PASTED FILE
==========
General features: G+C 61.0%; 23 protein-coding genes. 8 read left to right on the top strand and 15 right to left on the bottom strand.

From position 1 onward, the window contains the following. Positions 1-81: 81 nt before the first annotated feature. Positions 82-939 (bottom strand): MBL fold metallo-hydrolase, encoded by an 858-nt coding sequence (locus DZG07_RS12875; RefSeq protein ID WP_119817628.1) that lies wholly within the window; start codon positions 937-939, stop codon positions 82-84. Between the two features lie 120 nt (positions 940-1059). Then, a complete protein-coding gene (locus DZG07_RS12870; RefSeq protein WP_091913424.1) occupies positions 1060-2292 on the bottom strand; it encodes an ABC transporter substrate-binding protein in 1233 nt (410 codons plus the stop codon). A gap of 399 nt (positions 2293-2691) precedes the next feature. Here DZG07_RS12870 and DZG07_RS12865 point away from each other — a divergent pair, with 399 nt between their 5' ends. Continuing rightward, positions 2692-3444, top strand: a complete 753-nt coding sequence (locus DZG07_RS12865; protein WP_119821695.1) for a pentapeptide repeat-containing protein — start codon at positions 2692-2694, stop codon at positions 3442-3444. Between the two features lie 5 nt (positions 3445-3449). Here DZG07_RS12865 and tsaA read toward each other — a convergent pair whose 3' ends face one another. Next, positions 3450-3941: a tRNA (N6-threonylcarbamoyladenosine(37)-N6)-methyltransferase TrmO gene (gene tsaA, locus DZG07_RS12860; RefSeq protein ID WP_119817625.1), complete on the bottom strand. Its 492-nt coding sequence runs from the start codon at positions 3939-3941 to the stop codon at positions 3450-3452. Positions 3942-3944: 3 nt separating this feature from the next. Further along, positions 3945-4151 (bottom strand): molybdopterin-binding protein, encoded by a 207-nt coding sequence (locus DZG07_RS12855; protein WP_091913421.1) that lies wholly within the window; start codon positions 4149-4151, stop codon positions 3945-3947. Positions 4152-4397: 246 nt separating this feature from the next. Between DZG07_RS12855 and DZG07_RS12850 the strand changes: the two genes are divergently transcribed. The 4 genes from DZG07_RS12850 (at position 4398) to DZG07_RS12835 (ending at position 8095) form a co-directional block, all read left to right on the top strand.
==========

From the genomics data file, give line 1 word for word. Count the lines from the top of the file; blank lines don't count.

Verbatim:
General features: G+C 61.0%; 23 protein-coding genes. 8 read left to right on the top strand and 15 right to left on the bottom strand.